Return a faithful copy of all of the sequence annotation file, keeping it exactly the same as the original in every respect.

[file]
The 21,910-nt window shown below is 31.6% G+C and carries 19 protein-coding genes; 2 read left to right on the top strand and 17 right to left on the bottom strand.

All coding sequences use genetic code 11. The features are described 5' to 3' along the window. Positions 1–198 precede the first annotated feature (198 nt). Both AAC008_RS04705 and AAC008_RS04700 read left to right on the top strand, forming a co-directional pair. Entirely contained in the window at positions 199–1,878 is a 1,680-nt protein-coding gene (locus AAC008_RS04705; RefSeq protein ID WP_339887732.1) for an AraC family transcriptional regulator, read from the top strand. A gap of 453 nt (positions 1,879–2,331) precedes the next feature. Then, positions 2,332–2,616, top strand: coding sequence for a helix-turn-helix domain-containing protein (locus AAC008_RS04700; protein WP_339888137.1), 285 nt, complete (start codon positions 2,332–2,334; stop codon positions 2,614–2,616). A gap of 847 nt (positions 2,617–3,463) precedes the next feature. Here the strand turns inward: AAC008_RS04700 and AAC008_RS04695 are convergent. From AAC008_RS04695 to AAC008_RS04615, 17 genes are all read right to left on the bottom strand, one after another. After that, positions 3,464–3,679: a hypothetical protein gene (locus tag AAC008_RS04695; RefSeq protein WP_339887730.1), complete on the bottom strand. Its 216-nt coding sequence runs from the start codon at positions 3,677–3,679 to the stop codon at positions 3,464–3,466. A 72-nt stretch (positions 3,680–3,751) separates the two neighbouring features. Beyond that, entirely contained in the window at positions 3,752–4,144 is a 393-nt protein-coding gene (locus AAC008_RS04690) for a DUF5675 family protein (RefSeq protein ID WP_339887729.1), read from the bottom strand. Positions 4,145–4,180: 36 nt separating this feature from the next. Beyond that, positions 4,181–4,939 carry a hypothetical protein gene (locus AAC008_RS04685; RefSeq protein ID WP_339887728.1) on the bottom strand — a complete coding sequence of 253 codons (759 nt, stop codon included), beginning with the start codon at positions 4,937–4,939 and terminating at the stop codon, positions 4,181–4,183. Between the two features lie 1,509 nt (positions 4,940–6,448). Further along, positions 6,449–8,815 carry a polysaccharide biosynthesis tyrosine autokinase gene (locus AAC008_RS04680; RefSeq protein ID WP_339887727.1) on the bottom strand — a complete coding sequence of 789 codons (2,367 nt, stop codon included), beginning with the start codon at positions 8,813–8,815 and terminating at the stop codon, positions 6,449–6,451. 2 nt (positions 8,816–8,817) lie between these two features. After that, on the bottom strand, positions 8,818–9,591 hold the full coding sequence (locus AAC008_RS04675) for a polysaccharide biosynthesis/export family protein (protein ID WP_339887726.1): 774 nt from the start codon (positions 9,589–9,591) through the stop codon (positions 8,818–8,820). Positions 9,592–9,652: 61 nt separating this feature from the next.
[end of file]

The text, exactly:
The 21,910-nt window shown below is 31.6% G+C and carries 19 protein-coding genes; 2 read left to right on the top strand and 17 right to left on the bottom strand.

All coding sequences use genetic code 11. The features are described 5' to 3' along the window. Positions 1–198 precede the first annotated feature (198 nt). Both AAC008_RS04705 and AAC008_RS04700 read left to right on the top strand, forming a co-directional pair. Entirely contained in the window at positions 199–1,878 is a 1,680-nt protein-coding gene (locus AAC008_RS04705; RefSeq protein ID WP_339887732.1) for an AraC family transcriptional regulator, read from the top strand. A gap of 453 nt (positions 1,879–2,331) precedes the next feature. Then, positions 2,332–2,616, top strand: coding sequence for a helix-turn-helix domain-containing protein (locus AAC008_RS04700; protein WP_339888137.1), 285 nt, complete (start codon positions 2,332–2,334; stop codon positions 2,614–2,616). A gap of 847 nt (positions 2,617–3,463) precedes the next feature. Here the strand turns inward: AAC008_RS04700 and AAC008_RS04695 are convergent. From AAC008_RS04695 to AAC008_RS04615, 17 genes are all read right to left on the bottom strand, one after another. After that, positions 3,464–3,679: a hypothetical protein gene (locus tag AAC008_RS04695; RefSeq protein WP_339887730.1), complete on the bottom strand. Its 216-nt coding sequence runs from the start codon at positions 3,677–3,679 to the stop codon at positions 3,464–3,466. A 72-nt stretch (positions 3,680–3,751) separates the two neighbouring features. Beyond that, entirely contained in the window at positions 3,752–4,144 is a 393-nt protein-coding gene (locus AAC008_RS04690) for a DUF5675 family protein (RefSeq protein ID WP_339887729.1), read from the bottom strand. Positions 4,145–4,180: 36 nt separating this feature from the next. Beyond that, positions 4,181–4,939 carry a hypothetical protein gene (locus AAC008_RS04685; RefSeq protein ID WP_339887728.1) on the bottom strand — a complete coding sequence of 253 codons (759 nt, stop codon included), beginning with the start codon at positions 4,937–4,939 and terminating at the stop codon, positions 4,181–4,183. Between the two features lie 1,509 nt (positions 4,940–6,448). Further along, positions 6,449–8,815 carry a polysaccharide biosynthesis tyrosine autokinase gene (locus AAC008_RS04680; RefSeq protein ID WP_339887727.1) on the bottom strand — a complete coding sequence of 789 codons (2,367 nt, stop codon included), beginning with the start codon at positions 8,813–8,815 and terminating at the stop codon, positions 6,449–6,451. 2 nt (positions 8,816–8,817) lie between these two features. After that, on the bottom strand, positions 8,818–9,591 hold the full coding sequence (locus AAC008_RS04675) for a polysaccharide biosynthesis/export family protein (protein ID WP_339887726.1): 774 nt from the start codon (positions 9,589–9,591) through the stop codon (positions 8,818–8,820). Positions 9,592–9,652: 61 nt separating this feature from the next.